Spine Fusion-o-mania: Is there a Low back Surgery Success Rate Anymore?
POSTED ON 10/29/2013 IN Spine BY Christopher Centeno
This past decade has seen an unprecedented explosion in spine fusions. In the meantime, from a clinician's perspective, the low back surgery success rate has plummeted. This is because, like many things in medicine, this trend has been driven more by the high rates of insurance reimbursement for fusion than medical necessity. Take a gander at the graphs above from a recent Washington Post article. The number of fusion surgeries are up about 600-700% since 2000. The costs of the surgeries have about tripled due to the expensive hardware being implanted. In addition, about half of the surgeries are considered unnecessary. How did we get here? Low back fusion is a surgery that's meant to stabilize a grossly unstable spine. For example, someone gets into a catastrophic car crash and fractures their spine, which is incompatible with functioning as a normal human. In this patient, placing hardware to stabilize the spine is a God send as the patient doesn't need to be immobilized in a bed for 2 months while they heal. However, at some point in the 1980s, a new concept emerged. Smart scientists had figured out that a degenerative spine goes through a period of instability (some extra motion). It was thought at the time (and is still believed in many spine surgery circles), that this type of degenerative instability would benefit from the same type of surgical stabilization with hardware (fusion). In addition, because all of the surgical codes for this surgery already offered generous reimbursement for a catastrophic surgery (with all of the complexity such a surgery may portend like operating on someone in the middle of night while they are barely alive), fusion for degenerative disc disease became a profitable venture.
Now first let me say that I have seen some degenerative disc patients who have tried all other options and are reasonable candidates for a fusion surgery. Having said that, these patients tend to be few and far between, in that many patients who end up with low back fusions today could have been helped in far less invasive ways. Why do the charts above exist? The article and a recent OIG investigation is about a recent trend that has supercharged the fusion market and dramatically increased fusion rates. I first noticed this trend locally about 10 years ago. A patient showed up to my office with their entire low back from the tailbone to the ribs fused. I was curious as this wasn't done for scoliosis with rods, it was a surgery that was a massive extension of the 1-3 level fusions I had been seeing for years. These smaller fusions had gotten the reputation of often causing more problems than they fixed, as they severely overloaded the discs above and below the area fused, often causing the patient to need more and more surgery to eventually fuse those areas. Unlike the smaller fusions, this gentleman's fusion was so massive that almost all of the important low back muscles had died off, leaving a Grand Canyon like ravine in his back. He was consulting with me because the surgery didn't help and now his upper back was killing him (as all the forces were being transmitted there from the low back fusion).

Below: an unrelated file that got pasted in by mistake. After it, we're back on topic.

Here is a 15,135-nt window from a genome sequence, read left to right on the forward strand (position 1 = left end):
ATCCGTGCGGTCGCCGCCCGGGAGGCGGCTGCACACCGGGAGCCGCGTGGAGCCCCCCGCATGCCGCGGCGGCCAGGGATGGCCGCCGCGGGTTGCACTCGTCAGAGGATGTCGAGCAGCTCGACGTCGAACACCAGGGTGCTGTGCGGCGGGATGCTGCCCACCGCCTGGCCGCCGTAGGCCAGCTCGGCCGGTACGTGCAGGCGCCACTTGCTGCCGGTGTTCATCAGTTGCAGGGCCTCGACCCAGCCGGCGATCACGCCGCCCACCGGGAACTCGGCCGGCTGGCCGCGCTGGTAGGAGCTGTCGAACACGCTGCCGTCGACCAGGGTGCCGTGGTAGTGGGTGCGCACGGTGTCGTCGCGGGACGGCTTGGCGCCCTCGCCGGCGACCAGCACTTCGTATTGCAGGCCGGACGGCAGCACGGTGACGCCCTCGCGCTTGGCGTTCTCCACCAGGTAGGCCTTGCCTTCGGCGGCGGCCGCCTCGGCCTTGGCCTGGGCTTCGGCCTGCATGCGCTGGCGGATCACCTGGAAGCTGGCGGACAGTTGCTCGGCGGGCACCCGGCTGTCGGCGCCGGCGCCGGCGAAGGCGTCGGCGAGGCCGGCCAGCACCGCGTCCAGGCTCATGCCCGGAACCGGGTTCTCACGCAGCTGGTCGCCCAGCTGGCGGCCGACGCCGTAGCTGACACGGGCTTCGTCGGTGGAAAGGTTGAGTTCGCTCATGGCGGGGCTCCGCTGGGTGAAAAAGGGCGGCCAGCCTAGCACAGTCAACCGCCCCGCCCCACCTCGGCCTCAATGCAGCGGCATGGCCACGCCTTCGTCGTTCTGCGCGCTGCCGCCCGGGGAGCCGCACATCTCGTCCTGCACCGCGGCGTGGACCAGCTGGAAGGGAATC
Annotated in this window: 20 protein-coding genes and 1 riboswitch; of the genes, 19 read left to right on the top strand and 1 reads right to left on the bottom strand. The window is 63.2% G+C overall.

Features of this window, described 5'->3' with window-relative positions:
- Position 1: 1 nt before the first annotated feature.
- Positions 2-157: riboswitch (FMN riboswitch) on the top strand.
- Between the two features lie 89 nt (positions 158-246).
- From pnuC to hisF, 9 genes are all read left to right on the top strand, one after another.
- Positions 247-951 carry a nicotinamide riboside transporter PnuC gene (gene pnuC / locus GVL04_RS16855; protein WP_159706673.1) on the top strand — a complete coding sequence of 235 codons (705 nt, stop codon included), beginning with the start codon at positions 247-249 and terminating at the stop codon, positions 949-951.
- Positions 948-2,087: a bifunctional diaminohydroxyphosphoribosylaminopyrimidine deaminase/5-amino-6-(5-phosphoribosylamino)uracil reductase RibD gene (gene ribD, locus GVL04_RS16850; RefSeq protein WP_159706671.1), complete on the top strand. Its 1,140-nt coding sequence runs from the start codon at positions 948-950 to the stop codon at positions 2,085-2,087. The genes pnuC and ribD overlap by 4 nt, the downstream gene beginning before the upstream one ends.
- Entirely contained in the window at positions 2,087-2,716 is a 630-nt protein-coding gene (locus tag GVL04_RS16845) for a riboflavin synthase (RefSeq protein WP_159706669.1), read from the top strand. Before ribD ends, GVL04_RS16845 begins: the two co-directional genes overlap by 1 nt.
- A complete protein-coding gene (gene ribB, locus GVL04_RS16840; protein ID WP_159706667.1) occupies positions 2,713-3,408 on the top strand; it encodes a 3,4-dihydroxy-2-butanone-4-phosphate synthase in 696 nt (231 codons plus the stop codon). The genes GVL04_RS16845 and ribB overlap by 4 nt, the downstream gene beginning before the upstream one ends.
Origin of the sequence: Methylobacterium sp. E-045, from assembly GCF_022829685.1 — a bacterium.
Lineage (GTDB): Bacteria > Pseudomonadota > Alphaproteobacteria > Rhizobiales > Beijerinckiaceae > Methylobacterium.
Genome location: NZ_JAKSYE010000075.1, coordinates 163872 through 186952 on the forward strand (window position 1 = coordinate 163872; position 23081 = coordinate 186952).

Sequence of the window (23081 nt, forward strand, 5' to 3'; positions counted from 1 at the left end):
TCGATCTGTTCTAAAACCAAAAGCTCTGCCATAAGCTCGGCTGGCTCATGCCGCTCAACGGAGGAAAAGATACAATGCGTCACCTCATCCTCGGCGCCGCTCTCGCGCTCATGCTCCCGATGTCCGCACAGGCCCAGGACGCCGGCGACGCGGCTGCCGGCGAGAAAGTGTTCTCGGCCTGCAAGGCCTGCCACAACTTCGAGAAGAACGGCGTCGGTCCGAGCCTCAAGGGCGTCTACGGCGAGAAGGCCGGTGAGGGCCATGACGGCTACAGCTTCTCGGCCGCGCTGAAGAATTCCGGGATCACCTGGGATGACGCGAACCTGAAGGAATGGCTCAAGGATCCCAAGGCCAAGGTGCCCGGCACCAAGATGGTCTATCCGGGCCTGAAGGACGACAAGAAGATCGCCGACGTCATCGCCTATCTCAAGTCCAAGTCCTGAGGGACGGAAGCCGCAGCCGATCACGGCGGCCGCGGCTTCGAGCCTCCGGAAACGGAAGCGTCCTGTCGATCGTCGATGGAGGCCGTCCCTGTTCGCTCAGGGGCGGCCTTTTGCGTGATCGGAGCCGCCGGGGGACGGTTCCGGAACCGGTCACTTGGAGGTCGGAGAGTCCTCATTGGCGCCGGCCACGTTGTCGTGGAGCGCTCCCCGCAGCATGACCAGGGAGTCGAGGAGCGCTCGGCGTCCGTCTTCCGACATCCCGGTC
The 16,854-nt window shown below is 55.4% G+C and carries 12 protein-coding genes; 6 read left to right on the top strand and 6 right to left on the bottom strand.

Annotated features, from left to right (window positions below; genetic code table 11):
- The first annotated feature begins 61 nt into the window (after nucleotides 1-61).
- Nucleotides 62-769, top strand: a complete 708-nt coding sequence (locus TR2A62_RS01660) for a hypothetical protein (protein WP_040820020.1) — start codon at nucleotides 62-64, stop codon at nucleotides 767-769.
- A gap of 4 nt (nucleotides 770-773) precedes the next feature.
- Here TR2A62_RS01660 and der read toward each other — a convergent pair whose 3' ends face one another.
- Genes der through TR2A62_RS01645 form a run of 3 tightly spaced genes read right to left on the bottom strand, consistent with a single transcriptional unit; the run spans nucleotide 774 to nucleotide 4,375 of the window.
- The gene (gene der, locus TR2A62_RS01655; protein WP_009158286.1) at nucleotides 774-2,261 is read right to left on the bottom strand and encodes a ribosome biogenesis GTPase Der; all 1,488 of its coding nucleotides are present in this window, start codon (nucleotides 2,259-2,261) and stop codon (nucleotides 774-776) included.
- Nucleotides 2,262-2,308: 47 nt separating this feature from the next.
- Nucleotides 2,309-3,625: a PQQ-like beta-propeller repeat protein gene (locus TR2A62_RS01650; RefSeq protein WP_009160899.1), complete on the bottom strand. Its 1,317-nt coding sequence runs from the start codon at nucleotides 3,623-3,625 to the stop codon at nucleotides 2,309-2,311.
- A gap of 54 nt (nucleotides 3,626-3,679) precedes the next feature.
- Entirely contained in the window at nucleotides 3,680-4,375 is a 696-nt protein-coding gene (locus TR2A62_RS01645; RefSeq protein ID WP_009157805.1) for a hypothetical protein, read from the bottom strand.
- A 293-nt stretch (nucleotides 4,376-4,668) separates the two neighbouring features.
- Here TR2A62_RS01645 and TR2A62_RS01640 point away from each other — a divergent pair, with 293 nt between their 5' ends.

As more and more of these 'Mega-fusions" showed up at my office, I figured out the back story behind the massive surgeries. The company that had been creating these long fusion devices had a twist that made it hyper-competitive. The surgeons implanting the devices were partners in the company. In fact, this is discussed in the Washington Post article above and the topic has now been a subject of an OIG investigation. As these Physician Owned Device companies have proliferated (PODs), so has the fusion rate. What the Washington Post article doesn't bring out is that many of these companies couldn't enter into the competitive 1, 2, or 3 level fusion market because they were blocked by existing patents, so they went bigger. They submitted patents on these Mega-fusion devices because that's the section of the market nobody else wanted. These devices fused 4, 5, 6, 7 or more levels. In essence, the entire low back could now be fused in a single surgery. Why did no big surgical device company want the Mega-fusion device market? The wisdom gained during the 1990s was that anything more than a two level fusion was trouble. This is because the more levels you fuse, the more forces you have to wear out out the levels above and below. As a result, the general wisdom was fuse as little as possible. When these new POD companies came on the scene, the Mega-fusion was born.
These patients are generally harder to treat than prior surgical fusion failures. This is because the sheer number of levels virtually guaranteed that the structures above and below are constantly hammered. In addition, the ability to inject areas in the massive fusion site that may still be painful is technically difficult because of the hardware. Finally, trying to get a good image from an MRI anywhere in that same area is also very difficult, so often the doctor is flying blind. The upshot? I'm glad POD companies are getting attention. Not because physicians shouldn't be entrepreneurial, but because these POD device companies spawned one of the dumbest ideas in modern medical history-if fusing 3 levels is bad, fusing 6 must be great! In addition these POD companies have fueled an explosion in walking wounded, fused patients that we pain management doctors will be treating for a very long time.
comments powered by